A change.org petition is circulating through social media to demand that the President redirect government financing for the political parties’ budget and to use it those funds for the reconstruction effort. However, such actions would be illegal, since the money for parties is allocated by law and the President cannot overturn that. Still, this petition shows the generalized ignorance about the structure of power in the country, as well as the desires of citizens. It is hard to measure how far (or close) it may come to the “All of them must go!” cries of the Argentinians during their 2001 economic crises.

Given this context, it’s normal that politicians seem worried about the possible outcomes of this tragedy. The head of one political party proposed to donate 20 percent of its budget to help victims of the earthquake. The President is everywhere promising any kind of help, and the Mayor of Mexico City said that there will be a subsidy for rent for those who lost their homes. They might be doing their job, but they are probably most concerned about next year’s Presidential elections.

The choices for the next election in Mexico leave a lot to be desired. The ruling party (PRI) has lost a lot of popularity because the current President has been accused of several acts of corruption, the violence they promised to end is still here, and the Mexican peso lost almost half its value in the past year.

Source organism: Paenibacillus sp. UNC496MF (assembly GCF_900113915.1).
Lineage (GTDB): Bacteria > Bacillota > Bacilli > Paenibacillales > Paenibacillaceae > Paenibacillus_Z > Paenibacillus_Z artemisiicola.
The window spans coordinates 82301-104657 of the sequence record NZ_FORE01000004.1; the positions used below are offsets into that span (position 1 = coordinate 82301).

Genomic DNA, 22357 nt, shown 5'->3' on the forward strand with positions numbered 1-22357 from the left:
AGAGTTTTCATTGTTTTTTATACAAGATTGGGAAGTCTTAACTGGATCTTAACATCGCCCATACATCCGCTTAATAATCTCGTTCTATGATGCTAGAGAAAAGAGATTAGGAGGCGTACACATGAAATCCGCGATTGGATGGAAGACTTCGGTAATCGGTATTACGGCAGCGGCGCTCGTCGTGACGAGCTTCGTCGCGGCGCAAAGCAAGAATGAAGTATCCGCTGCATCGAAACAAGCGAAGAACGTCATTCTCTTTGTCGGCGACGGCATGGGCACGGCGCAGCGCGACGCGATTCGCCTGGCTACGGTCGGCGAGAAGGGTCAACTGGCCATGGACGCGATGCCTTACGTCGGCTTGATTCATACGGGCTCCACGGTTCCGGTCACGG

The right-wing party (PAN) is divided by internal quarrels, and one of the probable candidates is the wife of a former President who started the “war against Narco” that has cost the lives of around 170 thousands civilians.

In recent years, the left party split up, giving life to a new alternative that doesn’t sound new at all. The novel party (Morena) is led by a very controversial politician who has run in every presidential election since 2006.

Political memories in Mexico are short, but this natural disaster doesn’t seem likely to be forgotten anytime soon. The earthquake is no politician’s fault, but they may pay for it, and it is not completely unfair because they have been doing poorly for a long time. The way in which this earthquake will shake Mexican politics is yet to be seen. There’s always a vague hope that the political elite will finally listen to their citizens.

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Esther graduated from Centro de Investigacion y Docencia Economicas (CIDE) Mexico with a bachelor’s degree in Political Science and International Relations. She will pursue a master’s degree at GW’s Elliott School of International Affairs, where she will focus on International Development Studies. Before coming to GW, she worked for Mexico Evalúa, Centro de Análisis de Políticas Públicas as a researcher on public budget and accountability. She has also worked as an analyst for Fundación IDEA and as a research assistant at her alma mater, Centro de Investigación y Docencia Económicas. During this time she has also volunteered for several worthy causes, including most recently Citizen Action Against Poverty where she volunteers her time to improve public policies to alleviate poverty in Mexico.